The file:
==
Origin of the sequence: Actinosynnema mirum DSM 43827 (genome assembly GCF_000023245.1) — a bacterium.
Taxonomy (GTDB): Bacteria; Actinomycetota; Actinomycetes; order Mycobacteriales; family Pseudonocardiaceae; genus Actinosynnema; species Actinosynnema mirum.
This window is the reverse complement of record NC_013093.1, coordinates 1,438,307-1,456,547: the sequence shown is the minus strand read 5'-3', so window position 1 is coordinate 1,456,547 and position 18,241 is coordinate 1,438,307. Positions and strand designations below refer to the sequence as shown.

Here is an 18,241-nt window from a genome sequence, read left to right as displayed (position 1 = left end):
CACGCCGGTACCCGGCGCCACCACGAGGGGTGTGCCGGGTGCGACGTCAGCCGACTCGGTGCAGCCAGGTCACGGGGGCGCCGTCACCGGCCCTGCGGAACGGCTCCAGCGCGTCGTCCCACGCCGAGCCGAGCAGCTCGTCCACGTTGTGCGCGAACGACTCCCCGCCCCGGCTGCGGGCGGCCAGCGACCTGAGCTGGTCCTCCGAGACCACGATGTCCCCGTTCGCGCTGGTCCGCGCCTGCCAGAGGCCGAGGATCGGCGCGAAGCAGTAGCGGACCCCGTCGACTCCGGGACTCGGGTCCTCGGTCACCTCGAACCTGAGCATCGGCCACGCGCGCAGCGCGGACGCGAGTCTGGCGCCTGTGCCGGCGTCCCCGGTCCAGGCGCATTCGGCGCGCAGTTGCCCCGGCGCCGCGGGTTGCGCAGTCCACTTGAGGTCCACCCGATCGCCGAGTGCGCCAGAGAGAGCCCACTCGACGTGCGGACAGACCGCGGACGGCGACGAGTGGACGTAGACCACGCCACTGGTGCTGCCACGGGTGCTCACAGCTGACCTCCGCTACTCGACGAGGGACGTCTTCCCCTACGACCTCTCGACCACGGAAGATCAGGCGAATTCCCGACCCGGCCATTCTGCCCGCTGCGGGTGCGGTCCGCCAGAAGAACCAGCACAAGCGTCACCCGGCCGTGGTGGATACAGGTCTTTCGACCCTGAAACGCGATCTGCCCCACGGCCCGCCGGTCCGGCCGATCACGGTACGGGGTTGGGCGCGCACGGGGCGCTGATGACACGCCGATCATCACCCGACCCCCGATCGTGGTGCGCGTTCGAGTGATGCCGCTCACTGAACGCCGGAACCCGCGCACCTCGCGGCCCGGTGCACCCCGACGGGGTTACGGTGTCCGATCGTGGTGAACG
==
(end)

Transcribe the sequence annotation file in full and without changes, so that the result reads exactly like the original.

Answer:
Origin of the sequence: Actinosynnema mirum DSM 43827 (genome assembly GCF_000023245.1) — a bacterium.
Taxonomy (GTDB): Bacteria; Actinomycetota; Actinomycetes; order Mycobacteriales; family Pseudonocardiaceae; genus Actinosynnema; species Actinosynnema mirum.
This window is the reverse complement of record NC_013093.1, coordinates 1,438,307-1,456,547: the sequence shown is the minus strand read 5'-3', so window position 1 is coordinate 1,456,547 and position 18,241 is coordinate 1,438,307. Positions and strand designations below refer to the sequence as shown.

Here is an 18,241-nt window from a genome sequence, read left to right as displayed (position 1 = left end):
CACGCCGGTACCCGGCGCCACCACGAGGGGTGTGCCGGGTGCGACGTCAGCCGACTCGGTGCAGCCAGGTCACGGGGGCGCCGTCACCGGCCCTGCGGAACGGCTCCAGCGCGTCGTCCCACGCCGAGCCGAGCAGCTCGTCCACGTTGTGCGCGAACGACTCCCCGCCCCGGCTGCGGGCGGCCAGCGACCTGAGCTGGTCCTCCGAGACCACGATGTCCCCGTTCGCGCTGGTCCGCGCCTGCCAGAGGCCGAGGATCGGCGCGAAGCAGTAGCGGACCCCGTCGACTCCGGGACTCGGGTCCTCGGTCACCTCGAACCTGAGCATCGGCCACGCGCGCAGCGCGGACGCGAGTCTGGCGCCTGTGCCGGCGTCCCCGGTCCAGGCGCATTCGGCGCGCAGTTGCCCCGGCGCCGCGGGTTGCGCAGTCCACTTGAGGTCCACCCGATCGCCGAGTGCGCCAGAGAGAGCCCACTCGACGTGCGGACAGACCGCGGACGGCGACGAGTGGACGTAGACCACGCCACTGGTGCTGCCACGGGTGCTCACAGCTGACCTCCGCTACTCGACGAGGGACGTCTTCCCCTACGACCTCTCGACCACGGAAGATCAGGCGAATTCCCGACCCGGCCATTCTGCCCGCTGCGGGTGCGGTCCGCCAGAAGAACCAGCACAAGCGTCACCCGGCCGTGGTGGATACAGGTCTTTCGACCCTGAAACGCGATCTGCCCCACGGCCCGCCGGTCCGGCCGATCACGGTACGGGGTTGGGCGCGCACGGGGCGCTGATGACACGCCGATCATCACCCGACCCCCGATCGTGGTGCGCGTTCGAGTGATGCCGCTCACTGAACGCCGGAACCCGCGCACCTCGCGGCCCGGTGCACCCCGACGGGGTTACGGTGTCCGATCGTGGTGAACG